Why are cover letters limited in value? Three reasons. First, most people assume that the cover letter is actually read before the resume. Wrong. Just ask those who spend any portion of the work day reviewing resumes—they typically go past the cover letter directly to the resume and only look at the cover letter if they are still interested after their initial resume review. In my review of more than sixty thousand resumes over the past twenty plus years, I have probably read only ten thousand cover letters. It is actually rather amusing to watch a Hiring Manager reading a newly arrived resume. The cover letter is put to the side, and the resume is scanned first, then read. And you know there is interest if they finally make their way back to the cover letter.
Second, most people assume that the cover letter should be about you. Wrong again. It should be about the company, your prospect, your target. Your resume will tell them everything they need to know about you (if it is well written). If you are interested enough in the company to make an initial contact, take the time to fully reflect your understanding of the company and how you may be able to meet their needs in your cover letter.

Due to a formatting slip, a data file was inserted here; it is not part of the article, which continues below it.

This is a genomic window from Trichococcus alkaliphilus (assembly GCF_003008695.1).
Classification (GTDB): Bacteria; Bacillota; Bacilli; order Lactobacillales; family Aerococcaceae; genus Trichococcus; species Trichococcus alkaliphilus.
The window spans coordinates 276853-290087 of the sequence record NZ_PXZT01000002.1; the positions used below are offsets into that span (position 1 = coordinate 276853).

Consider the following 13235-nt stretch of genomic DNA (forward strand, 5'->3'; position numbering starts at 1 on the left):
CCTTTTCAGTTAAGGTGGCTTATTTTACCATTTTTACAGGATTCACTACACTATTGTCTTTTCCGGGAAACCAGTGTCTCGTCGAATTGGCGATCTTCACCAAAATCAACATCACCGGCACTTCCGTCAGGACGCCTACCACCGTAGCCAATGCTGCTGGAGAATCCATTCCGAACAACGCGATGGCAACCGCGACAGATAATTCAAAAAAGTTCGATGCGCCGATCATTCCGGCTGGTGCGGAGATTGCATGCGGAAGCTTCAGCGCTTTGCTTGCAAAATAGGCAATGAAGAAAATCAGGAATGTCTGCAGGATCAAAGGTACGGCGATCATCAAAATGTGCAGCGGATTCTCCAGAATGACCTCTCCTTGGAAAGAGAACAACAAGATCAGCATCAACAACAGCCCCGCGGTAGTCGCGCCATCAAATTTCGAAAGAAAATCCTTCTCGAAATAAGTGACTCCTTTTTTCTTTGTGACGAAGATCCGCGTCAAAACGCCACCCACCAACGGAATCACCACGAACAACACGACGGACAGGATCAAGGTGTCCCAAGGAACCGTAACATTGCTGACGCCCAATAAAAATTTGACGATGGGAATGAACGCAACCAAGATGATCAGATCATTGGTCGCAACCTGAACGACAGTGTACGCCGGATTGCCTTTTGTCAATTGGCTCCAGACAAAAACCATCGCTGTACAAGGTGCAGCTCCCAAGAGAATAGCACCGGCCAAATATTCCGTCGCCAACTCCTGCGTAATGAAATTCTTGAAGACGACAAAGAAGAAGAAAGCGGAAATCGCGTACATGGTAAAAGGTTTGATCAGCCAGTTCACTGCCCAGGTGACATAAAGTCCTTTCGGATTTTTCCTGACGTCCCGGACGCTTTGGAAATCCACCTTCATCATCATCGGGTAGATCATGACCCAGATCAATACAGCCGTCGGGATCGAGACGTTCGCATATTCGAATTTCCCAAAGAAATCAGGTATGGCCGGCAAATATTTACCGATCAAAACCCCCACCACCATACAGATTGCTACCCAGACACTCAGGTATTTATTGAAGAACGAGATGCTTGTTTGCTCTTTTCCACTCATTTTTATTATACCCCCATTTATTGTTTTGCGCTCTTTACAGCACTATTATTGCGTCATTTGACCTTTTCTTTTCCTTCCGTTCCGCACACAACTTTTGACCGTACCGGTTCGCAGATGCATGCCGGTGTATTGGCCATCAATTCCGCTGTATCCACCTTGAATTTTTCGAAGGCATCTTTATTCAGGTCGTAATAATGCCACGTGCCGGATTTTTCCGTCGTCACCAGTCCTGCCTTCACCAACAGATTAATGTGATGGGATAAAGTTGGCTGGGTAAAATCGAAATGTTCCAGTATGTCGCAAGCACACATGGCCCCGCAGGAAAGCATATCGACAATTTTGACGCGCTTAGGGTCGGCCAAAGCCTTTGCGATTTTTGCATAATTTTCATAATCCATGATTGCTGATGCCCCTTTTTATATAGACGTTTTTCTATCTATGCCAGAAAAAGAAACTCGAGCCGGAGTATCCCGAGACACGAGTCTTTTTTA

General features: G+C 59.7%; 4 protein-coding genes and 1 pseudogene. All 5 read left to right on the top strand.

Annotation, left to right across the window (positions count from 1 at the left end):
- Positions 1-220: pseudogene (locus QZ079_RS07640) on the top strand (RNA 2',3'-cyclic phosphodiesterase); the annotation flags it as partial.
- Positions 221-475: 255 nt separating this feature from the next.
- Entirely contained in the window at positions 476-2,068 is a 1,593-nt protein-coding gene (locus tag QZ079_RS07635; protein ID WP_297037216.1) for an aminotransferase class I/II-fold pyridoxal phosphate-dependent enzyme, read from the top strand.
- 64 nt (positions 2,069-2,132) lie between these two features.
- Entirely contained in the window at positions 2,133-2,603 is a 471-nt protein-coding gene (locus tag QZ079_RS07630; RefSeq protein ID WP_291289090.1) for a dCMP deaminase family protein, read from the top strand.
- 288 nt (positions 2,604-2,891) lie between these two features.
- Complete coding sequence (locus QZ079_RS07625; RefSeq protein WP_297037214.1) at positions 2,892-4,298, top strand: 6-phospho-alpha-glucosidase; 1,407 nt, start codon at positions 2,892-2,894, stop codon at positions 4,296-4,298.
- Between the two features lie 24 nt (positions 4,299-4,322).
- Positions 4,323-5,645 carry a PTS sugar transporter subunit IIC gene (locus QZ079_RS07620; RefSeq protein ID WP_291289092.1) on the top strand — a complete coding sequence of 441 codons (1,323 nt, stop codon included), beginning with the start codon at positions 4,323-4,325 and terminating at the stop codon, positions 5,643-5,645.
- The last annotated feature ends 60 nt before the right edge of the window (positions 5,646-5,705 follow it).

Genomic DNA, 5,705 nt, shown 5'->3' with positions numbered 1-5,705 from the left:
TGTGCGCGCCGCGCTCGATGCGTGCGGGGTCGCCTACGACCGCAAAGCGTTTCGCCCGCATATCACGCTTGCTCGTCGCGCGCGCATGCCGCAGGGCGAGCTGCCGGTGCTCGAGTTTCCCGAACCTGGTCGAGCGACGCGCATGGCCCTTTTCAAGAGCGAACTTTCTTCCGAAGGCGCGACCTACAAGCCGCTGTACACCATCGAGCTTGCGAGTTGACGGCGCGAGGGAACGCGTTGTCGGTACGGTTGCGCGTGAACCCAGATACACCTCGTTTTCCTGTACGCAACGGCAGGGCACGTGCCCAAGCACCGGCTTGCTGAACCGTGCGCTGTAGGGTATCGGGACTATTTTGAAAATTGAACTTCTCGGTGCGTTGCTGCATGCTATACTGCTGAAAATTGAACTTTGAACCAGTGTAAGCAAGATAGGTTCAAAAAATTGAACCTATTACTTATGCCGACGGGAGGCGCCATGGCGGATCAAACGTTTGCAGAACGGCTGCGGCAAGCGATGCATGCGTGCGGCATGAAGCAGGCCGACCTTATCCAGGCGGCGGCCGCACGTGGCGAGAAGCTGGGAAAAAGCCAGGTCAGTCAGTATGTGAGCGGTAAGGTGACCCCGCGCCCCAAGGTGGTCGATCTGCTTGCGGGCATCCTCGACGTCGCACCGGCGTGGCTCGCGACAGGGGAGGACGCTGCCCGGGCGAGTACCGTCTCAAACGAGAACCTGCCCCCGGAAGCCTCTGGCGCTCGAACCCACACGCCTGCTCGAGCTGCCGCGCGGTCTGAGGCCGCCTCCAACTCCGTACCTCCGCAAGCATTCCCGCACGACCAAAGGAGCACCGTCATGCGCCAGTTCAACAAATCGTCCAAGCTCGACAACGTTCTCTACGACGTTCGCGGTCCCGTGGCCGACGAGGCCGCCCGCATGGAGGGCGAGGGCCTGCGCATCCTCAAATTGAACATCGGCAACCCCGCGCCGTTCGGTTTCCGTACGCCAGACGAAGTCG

Third, and most important, many college students end up using the cover letter/resume mass mailing/e-mailing/posting as a crutch to convince themselves that they are actually doing something in their job search. "But I sent out over two hundred resumes!" In reality, all they are doing is generating rejection letters. Mass mailing/e-mailing/posting of your cover letter and resume has extremely low odds for success in today's job market.
Please understand that at the entry level a resume and cover letter on their own do little good. Most larger companies have established college recruiting programs which serve as the focal point of entry level hiring. Therefore, unsolicited entry level resumes are often ignored. Many small and medium-sized companies do not have the internal resources necessary to train entry level hires, so the entry level resumes are simply filed. The best you can hope for in a blind mailing campaign is that you will be filed away and perhaps miraculously resurrected at some future date. Highly unlikely.